In this 21st century, women are compensated far less than their male counterparts doing the same work that require the same level of education and skill. In 2015, the US Women’s World Soccer Team won the World Cup and was compensated $2 million; that same year the US Men’s Team lost in round 16 and earned $9 million. The German Men’s team that won the cup that year took home $35 million. The Southern Baptist Church has this statement in their by-laws: “The wife is to respond to her husband’s loving headship with honor and respect…wives were created to be “helpers” to their husbands. A wife’s submission to her husband does not decrease her worth but rather enhances her value to her husband and to The Lord”. In this 21st century, this statement actually reflects the prevailing attitude of the church in the FIRST century where the role of women was exclusively to be a Martha ONLY! What Mary did at the time of Jesus was outrageous. It was a radical departure and violation of the role and place of women in society. What Jesus did was radical, breaking through the social barriers of his time.  Jesus is received as a guest in the home of women. And Jesus teaches a woman. Rabbis did not allow women to sit at their feet, and yet Mary is clearly pictured here as a disciple.  Jesus practiced Affirmation Action. What Jesus said about Mary was as offensive to the male-dominated society of his day as Affirmative Action is to those today who are blind to their privilege and have the financial means to cheat their way into elite universities.  Jesus leveled the playing field for women. Jesus opened doors to places where women previously were not allowed to enter and to opportunities where women previously did not have. The BETTER PART which will not be taken away are all the opportunities that women and people of color will NOT be denied because of gender, race, class, privilege, or sexual orientation.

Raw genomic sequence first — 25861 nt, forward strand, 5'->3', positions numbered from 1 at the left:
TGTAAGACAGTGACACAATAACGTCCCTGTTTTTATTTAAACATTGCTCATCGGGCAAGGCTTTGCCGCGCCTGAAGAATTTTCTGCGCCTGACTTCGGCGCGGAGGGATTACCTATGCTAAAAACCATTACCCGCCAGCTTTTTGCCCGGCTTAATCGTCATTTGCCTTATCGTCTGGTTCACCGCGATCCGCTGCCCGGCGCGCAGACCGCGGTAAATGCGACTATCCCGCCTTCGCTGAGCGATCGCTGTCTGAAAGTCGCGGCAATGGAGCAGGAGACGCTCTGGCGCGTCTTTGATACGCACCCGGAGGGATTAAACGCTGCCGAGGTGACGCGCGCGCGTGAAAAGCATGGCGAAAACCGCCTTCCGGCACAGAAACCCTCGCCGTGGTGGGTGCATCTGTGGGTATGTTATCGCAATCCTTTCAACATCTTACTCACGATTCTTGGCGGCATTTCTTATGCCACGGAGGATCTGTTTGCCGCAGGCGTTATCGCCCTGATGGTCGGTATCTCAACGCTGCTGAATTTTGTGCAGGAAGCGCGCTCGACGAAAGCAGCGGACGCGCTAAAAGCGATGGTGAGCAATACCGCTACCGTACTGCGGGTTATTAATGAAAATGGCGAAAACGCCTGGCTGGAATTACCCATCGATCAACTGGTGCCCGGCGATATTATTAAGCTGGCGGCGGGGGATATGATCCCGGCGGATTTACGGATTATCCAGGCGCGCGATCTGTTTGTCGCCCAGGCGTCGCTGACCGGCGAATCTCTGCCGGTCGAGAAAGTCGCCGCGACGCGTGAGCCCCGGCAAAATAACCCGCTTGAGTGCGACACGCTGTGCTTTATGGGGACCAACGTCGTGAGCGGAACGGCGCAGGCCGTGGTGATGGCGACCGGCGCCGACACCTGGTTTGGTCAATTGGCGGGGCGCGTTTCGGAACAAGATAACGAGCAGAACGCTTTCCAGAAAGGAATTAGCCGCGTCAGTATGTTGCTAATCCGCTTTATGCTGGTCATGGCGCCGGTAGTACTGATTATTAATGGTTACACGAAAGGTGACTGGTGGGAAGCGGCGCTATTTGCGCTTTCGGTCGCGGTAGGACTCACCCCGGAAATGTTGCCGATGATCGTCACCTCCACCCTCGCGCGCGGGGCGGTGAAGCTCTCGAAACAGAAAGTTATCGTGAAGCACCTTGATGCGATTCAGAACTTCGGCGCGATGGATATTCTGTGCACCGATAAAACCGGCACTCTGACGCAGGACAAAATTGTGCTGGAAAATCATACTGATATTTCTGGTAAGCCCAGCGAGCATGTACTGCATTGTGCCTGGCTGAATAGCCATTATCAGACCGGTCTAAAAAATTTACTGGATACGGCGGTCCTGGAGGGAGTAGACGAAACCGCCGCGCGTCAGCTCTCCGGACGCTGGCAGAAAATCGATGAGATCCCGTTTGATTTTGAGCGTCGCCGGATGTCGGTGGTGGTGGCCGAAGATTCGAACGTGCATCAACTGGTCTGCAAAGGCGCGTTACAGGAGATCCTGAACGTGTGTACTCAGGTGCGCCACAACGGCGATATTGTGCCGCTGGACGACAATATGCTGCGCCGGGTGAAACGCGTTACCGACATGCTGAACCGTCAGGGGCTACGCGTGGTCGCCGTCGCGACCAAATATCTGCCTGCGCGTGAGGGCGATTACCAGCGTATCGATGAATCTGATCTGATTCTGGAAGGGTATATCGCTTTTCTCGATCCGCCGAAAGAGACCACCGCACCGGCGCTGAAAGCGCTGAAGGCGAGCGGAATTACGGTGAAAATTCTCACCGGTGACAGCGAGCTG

And yet, this is not an either/or story that favors Mary and puts down Martha. Jesus’ response is less about shaming or devaluing Martha than it is about affirming Mary. This is a both/and story of balance. Both Mary and Martha are needed in the church. The Mary and Martha story follows immediately the parable of the Good Samaritan and Jesus’ injunction to “Go and do likewise”! In this morning’s story, Jesus affirms and blesses not going and doing, but sitting still and listening. Side by side, Luke has placed occasions on which Jesus called for active engagement with human need and being still, listening, and learning. The Samaritan loves his neighbor, and Mary loves Jesus—and to be a disciple requires that one love both. Luke is not making a choice between them, nor is he asking us to accept one and reject the other. Both the Samaritan and Mary are examples, and both are to be emulated. Where would we be without the Marthas in our church? We would be in sad shape. Nothing would ever get done. Where would we be without the Marys in our church? We would be forever stuck in the past and empty of vision and prophetic courage.